The 170 carat red spinel set in the Imperial State Crown in Britain’s Crown Jewels is known as the ‘Black Prince’s Ruby’ and is one of Britain’s best-known gems. It has been popularly associated with Edward the Prince of Wales — the ‘Black Prince’— who lived in the 1300s. An oft-repeated legend links the gem back to its presentation to the Prince in Spain in 1367 and tells of how Henry V wore it on his crown at the famous Battle of Agincourt in 1415. But how much, if any, of the legend can be verified? And when was this legend first recorded? This talk looks back through renaissance and medieval sources to try to separate fact from fiction. It will question whether we can identify the gem among the confusingly large number of large spinels that reached royal treasuries in the later medieval times, and evaluate its supposed continuous history down through its various owners, including Pedro the Cruel in Spain and Elizabeth I in England.
I Can’t String a Sentence Together: Jewellery and Words/Words and Jewellery
Jonathan Boyd is a multi-award-winning artist and jeweller working in a variety of materials specialising in conceptual and narrative-led jewellery and objects. He is also the Head of Programme in Jewellery and Metal at the Royal College of Art. For over 10 years Jonathan has explored the two languages of words and jewellery through objects where meaning and form are inseparable. Reflecting these difficult, unusual and hyper-modern times, Jonathan will be presenting via zoom using image, video and virtual montage to best exploit the possibilities presented by a digital format.
Mouza Al-Wardi, Marcia Dorr, Aude Mongiatti and Fahmida Suleman
Adornment, Identity and Empowerment: Female Silversmiths in Southern Oman
Throughout the Arabian Peninsula, silversmithing is almost universally identified as a male occupation, although a large proportion of the articles produced are for women. However, there is a relatively unknown, endangered tradition of female silversmithing in the Sultanate of Oman. In this talk, we will share some of our early research findings from an ongoing collaborative project supported by the British Museum, the Royal Ontario Museum and the National Museum of Oman on the last surviving female silversmiths of Dhofar, southern Oman.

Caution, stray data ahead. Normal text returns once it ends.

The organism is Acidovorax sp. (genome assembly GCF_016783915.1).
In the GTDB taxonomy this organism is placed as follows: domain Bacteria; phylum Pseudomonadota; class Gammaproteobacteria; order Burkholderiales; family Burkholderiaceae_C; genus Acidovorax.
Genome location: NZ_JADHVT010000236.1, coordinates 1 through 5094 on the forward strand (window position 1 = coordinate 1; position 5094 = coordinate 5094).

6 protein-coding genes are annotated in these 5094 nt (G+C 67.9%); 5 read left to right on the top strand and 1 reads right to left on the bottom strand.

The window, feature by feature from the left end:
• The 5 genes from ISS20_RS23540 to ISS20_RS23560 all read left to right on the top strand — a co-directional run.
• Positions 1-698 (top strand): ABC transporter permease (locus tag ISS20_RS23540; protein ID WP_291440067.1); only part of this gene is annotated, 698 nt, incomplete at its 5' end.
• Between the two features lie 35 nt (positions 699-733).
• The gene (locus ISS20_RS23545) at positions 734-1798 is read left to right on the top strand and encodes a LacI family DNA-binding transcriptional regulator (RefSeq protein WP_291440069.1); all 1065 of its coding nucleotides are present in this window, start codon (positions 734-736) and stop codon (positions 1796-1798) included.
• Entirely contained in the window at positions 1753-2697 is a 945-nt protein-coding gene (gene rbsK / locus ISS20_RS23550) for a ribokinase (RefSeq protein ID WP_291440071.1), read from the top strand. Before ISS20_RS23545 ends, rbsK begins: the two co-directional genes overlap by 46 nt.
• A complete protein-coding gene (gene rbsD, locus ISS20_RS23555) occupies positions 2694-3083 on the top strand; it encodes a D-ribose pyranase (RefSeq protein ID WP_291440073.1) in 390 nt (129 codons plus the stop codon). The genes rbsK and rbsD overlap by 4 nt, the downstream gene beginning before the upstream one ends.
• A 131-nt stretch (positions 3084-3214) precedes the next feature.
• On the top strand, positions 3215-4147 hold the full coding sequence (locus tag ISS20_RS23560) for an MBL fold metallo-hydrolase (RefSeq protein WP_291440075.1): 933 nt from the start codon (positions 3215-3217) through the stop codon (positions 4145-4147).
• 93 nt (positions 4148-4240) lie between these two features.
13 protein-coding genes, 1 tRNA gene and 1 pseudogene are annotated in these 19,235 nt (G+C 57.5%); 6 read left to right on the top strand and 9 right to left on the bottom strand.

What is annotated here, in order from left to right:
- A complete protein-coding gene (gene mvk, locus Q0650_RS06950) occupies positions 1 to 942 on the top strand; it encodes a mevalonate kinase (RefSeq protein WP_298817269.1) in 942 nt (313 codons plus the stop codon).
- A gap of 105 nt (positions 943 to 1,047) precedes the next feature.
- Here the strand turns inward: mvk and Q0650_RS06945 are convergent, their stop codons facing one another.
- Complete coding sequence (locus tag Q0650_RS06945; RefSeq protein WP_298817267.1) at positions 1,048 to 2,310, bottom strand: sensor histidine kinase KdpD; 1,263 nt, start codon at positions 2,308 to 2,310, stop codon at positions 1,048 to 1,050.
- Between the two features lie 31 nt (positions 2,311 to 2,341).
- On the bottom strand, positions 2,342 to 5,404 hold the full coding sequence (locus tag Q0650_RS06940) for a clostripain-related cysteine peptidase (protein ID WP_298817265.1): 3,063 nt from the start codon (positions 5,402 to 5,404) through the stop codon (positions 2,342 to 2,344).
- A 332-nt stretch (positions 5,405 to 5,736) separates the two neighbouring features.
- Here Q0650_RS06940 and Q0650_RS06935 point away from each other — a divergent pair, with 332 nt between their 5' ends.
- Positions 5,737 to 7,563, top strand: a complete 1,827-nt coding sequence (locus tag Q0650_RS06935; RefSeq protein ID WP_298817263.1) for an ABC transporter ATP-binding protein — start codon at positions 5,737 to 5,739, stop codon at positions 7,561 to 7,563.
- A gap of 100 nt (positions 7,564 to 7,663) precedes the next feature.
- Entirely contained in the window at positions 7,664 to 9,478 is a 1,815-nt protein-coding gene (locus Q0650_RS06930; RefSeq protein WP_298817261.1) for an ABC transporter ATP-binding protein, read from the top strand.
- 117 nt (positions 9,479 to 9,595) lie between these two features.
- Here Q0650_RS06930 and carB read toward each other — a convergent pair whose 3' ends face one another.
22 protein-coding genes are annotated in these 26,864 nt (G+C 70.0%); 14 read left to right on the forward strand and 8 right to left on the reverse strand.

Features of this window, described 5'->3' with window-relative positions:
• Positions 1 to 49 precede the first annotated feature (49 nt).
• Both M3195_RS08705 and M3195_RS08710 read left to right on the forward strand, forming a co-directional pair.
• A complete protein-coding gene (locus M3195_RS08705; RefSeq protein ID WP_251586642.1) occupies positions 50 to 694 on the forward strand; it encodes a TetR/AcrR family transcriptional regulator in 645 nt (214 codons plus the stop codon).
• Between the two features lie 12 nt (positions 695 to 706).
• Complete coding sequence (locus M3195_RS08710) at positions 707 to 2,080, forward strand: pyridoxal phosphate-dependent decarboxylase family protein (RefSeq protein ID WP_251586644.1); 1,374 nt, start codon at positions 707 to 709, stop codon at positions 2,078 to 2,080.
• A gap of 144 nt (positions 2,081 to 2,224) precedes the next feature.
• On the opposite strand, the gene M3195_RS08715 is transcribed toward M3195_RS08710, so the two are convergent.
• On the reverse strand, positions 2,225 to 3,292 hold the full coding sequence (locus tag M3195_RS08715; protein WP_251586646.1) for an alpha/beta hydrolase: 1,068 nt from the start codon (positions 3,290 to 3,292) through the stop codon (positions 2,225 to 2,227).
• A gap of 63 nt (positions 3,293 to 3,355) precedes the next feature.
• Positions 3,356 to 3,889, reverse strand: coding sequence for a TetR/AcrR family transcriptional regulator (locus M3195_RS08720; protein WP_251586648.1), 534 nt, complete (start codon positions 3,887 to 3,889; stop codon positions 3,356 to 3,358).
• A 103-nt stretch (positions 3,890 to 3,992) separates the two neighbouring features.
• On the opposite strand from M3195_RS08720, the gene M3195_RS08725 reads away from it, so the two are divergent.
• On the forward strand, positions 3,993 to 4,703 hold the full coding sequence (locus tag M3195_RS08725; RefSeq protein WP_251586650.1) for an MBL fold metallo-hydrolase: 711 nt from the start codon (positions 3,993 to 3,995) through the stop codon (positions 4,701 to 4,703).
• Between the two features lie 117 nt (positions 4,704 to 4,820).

Titanium the magical metal
In this talk, the jeweller Dr Lynne Bartlett describes her research into titanium, a metal that has been widely used in jewellery since the middle of the twentieth century, and which she uses in her own work. Titanium has been mainly appreciated for its colour potential, and recent decades have seen its increasing use as a lightweight metal for setting diamonds. The talk outlines the early history of its use, highlighting the different techniques employed, and present research into the behaviour of the surfaces of titanium before and after colouring, explaining why the effects achieved can be variable.
The ‘Tara’ brooch: the making of an early medieval masterpiece from Ireland
Dating to around AD 700, the 'Tara' brooch is the creation of a virtuoso. Working on a minute scale, its maker prized intricate and precise design for its own sake, and used so many different techniques that it can be regarded as a masterpiece in the true sense of the word, demonstrating his range of skills. When it was displayed in London in 1863, one of the Castellani brothers remarked that it had been ‘worth the journey from Italy to see it’. This talk, based in part on unpublished research, shows why Castellani was so impressed.